Editor's desk

Dear readers,


This month’s issue of Kural will take you to three very different places in South India which are far away from one another, but musically important: Thuraiyur, a village in the rich Kāvēri delta that has produced so many musicians, the ancient village of Kōvūr, whose Lord Sundarēśvara has been adorned by Śrī Tyāgarāja’s Kōvūr Pañcaratnam and the famous Padmanābha Svāmi temple in Tiruvananthapuram.


Thuraiyur Śrī Rajagopala Sharma was a versatile musician who is sadly forgotten today. In the section, In a Nutshell, Śrī K. Rajadurai walks you through the arduous process of how he collected information about this yesteryear musician.


It is well-known that the ratio of vocal concerts to instrumental concerts in the Carnatic music field is quite high. Veena Venkatramani explores the reasons for this, and possible steps that artistes and rasikas can take to better the situation.


The name of the Aavali is Nanu pālimpa. Did you know how and why this popular composition in Mōhanam was composed? Travel with Swati and Abhijit on an informative bus journey to Kōvūr to find out!


Oḍissi is widely known as the predominant dance form of the Indian state of Odisha. But it is also the name of one of the forms of Indian classical music! Turn the pages to find out why, as Preeti Sethuraman reviews a scholarly work on Odissi in this issue’s Book-a-thon.


Last month, Sruti magazine had organized a set of two lecdems - Sarabhanandana tāla by Dr. K. Gayatri and Mārga tāla-s by Dr. Guru Bharadwaj. Asmita Padmanabhan chronicles her take-aways from the former lecdem in this issue’s Kutcheri Chronicles.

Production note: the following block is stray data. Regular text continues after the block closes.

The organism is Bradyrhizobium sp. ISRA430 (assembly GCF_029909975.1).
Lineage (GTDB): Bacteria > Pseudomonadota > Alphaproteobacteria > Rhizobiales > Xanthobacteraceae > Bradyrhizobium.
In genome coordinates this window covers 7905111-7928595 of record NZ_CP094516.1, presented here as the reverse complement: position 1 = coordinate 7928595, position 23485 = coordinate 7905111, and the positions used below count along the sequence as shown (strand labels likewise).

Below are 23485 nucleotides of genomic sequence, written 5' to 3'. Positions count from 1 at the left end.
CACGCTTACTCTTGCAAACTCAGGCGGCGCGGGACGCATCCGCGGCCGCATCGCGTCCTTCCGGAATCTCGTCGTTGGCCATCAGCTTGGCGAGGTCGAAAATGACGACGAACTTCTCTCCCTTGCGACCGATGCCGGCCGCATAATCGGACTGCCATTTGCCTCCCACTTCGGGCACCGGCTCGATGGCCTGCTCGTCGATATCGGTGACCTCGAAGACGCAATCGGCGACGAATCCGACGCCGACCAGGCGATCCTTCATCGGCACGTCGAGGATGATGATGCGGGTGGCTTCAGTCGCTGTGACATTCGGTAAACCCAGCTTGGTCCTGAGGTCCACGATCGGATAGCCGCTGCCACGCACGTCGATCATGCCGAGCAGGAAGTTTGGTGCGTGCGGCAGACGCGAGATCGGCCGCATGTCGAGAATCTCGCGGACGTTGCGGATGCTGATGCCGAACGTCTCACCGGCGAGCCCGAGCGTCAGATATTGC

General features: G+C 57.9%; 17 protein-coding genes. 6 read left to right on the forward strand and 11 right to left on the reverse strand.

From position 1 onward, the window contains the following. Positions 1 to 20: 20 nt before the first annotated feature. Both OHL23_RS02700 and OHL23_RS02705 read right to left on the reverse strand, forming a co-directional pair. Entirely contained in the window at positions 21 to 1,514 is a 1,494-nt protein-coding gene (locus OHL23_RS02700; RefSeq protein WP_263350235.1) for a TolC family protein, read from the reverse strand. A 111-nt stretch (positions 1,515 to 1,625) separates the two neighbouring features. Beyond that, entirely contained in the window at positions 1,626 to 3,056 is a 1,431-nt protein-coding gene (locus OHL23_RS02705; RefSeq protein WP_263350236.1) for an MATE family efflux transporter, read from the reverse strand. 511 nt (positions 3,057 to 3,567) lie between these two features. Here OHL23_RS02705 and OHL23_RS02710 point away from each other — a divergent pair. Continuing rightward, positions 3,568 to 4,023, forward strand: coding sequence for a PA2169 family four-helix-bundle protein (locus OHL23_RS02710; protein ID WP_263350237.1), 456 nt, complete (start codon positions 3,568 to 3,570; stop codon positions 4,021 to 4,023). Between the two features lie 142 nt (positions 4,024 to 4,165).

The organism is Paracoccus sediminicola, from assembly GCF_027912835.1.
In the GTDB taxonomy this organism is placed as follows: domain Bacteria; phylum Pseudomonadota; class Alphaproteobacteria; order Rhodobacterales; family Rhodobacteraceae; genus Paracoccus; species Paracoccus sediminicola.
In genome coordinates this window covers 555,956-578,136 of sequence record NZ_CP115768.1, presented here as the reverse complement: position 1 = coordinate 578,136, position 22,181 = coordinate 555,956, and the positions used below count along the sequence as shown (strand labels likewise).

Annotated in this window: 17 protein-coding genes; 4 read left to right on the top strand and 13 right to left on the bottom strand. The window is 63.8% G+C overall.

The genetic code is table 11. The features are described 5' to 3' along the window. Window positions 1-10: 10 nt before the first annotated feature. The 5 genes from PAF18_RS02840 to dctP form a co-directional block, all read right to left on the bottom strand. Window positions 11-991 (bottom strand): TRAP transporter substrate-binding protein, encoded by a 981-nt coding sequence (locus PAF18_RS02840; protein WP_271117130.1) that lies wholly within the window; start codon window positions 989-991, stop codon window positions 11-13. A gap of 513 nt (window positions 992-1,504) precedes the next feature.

Composers of Carnatic compositions were ardent devotees of the Almighty. But many of them have composed with equal devotion, on other composers! Attempt the Brain Benders, designed by Abhirami Saminathan, and be amazed.


Having seen the Tamil villages of Kōvūr and Thuraiyur, embark on a virtual pilgrimage with Aarthi to Tiruvananthapuram in Kerala. 


Śrī T. R. S. Manikandan and Adyar Śrī G Silambarasan are great Mridangam and Tavil artistes respectively. Watch as they discuss permutations and combinations, kōrvai-s and kuṟaippu̱-s in their respective traditions, in Episode 4 of Laya 360.


Curating content for Kural brings us in contact with many people who are passionate musicians, researchers and Rasika-s. With each issue, we feel more and more encouraged by the true love for music that so many of our contributors have, and the wonderful ideas they regularly come up with. If you are one such person who wants to pen their passion for music in some way, feel free to contact us through email, or social media platforms. 


Musically, 

V. Subashri